Lit’ Talk: Plotting the Short Story
In this 30-minute LitTalk, you will learn what works in the short story form, and how to make it work for you.
About the course
U.K: 15 GBP
U.S: 18 USD
Short stories are a wonderful thing, they’re great to read and to write, and great for developing your techniques as a writer, but they are hard to pin down as a form. It seems like writers can do almost anything with a short story. Sometimes you can look at a short story and say, Is that all there is? How does that work? And you have to dig down under the surface to ask how it is that the writer has got the effects that they did on you, the reader.
In this LitTalk, you will be looking at what works in the short story form, and how to make it work for you.
Let’s assume you’ve got an idea for a short story – you’ve got a character and an initial situation – but want to know how to push it forwards. How can you develop it and most importantly how do you know when they have reached the end. And if you think you’ve reached the end, is it good enough? Does the short story work?
So you’ll be looking at plotting, how to come up with dramatic elements and events that will happen to your character that will push your story forwards, and dealing with settings and secondary characters as ways of developing that plot.
You will be learning about thematic elements and how to build those into your story so that when you reach the end, you’ve got a satisfying conclusion that works for the reader on more than one level.
This talk will also be looking at how much action and event a story actually needs – it’s important to talk about the idea of scope and scale in short fiction. Some short stories have got a lot at stake in terms of what’s going on for the characters, others seem to be more low-key, and intimate, with not much going on, and both can be equally effective. You need to be aware of where your short story sits on that continuum.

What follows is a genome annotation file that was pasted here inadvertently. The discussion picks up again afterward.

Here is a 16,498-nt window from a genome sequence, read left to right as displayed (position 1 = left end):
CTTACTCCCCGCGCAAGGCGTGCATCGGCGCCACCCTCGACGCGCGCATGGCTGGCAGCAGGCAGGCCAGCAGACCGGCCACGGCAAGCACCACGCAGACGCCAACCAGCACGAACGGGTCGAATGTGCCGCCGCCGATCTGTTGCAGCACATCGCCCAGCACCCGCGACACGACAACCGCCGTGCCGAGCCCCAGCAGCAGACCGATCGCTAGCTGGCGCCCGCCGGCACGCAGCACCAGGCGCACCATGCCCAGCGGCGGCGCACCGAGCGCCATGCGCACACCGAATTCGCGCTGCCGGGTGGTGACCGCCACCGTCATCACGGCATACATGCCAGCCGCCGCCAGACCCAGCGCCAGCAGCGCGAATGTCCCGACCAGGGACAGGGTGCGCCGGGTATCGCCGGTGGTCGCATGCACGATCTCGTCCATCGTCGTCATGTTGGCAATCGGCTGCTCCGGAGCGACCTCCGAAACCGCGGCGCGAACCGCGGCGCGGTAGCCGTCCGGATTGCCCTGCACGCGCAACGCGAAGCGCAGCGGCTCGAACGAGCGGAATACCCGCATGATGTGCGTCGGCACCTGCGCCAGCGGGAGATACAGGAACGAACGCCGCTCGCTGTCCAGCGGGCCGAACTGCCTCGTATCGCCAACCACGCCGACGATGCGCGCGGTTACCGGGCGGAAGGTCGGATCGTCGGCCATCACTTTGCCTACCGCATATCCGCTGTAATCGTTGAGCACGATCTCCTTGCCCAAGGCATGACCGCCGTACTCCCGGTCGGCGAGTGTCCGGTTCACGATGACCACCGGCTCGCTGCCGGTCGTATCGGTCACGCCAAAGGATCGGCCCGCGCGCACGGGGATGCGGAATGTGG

Does a story need a twist at the end? What does it mean for a story to have an epiphany at the end?
And most importantly, what are the effective ways you can end a story?
This LitTalk will look at a few classic and contemporary examples of the short story, and Jonathan will also talk through his own writing process in developing stories, where they started and how they ended up where the did.
How you will learn
Our team of editors, novelists and scriptwriters will provide a helping hand – making you a more confident writer.
Thanks to our status as a platform for discovering the best literary talent – having helped kick-start the careers of several literary writers to acclaim, such as Nikesh Shukla, Naomi Alderman, Peng Shepherd, Clare Wigfall, Stuart Evers, Inua Ellams and others on the Man Booker Prize longlists – we have far-reaching external networks that create opportunities for your work to get in front of editors, agents and publishers. You will learn through:
- Generating and pitching ideas
- Submissions best practices and feedback
- Live readings & performances
- Writing and sharing your work online
- Specialist workshops
- Live salons
Jonathan Gibbs is the author of two novels, Randall, or The Painted Grape (Galley Beggar) and The Large Door (Boiler House), and a book-length poem, Spring Journal. This poem, about life under Covid-19 and inspired by Louis MacNeice’s Autumn Journal, was written on Twitter between March and August 2020, and published in December of that year by CB Editions. His short stories have been anthologised in Best British Short Stories 2014 and 2015, and shortlisted for the inaugural White Review Short Story Prize 2013. His short story 'A Prolonged Kiss' has reached the 2021 shortlist for the Sunday Times Audible Short Story Award. He also curates A Personal Anthology, which invites writers and critics to dream-edit an anthology of their dozen favourite short stories. A Personal Anthology has been running since 2017, and the online archive includes over 1,500 short story recommendations, by over 800 writers, picked by over 100 guest editors. He teaches Creative Writing at City, University of London, where he is Programme Director for the MA/MFA Creative Writing.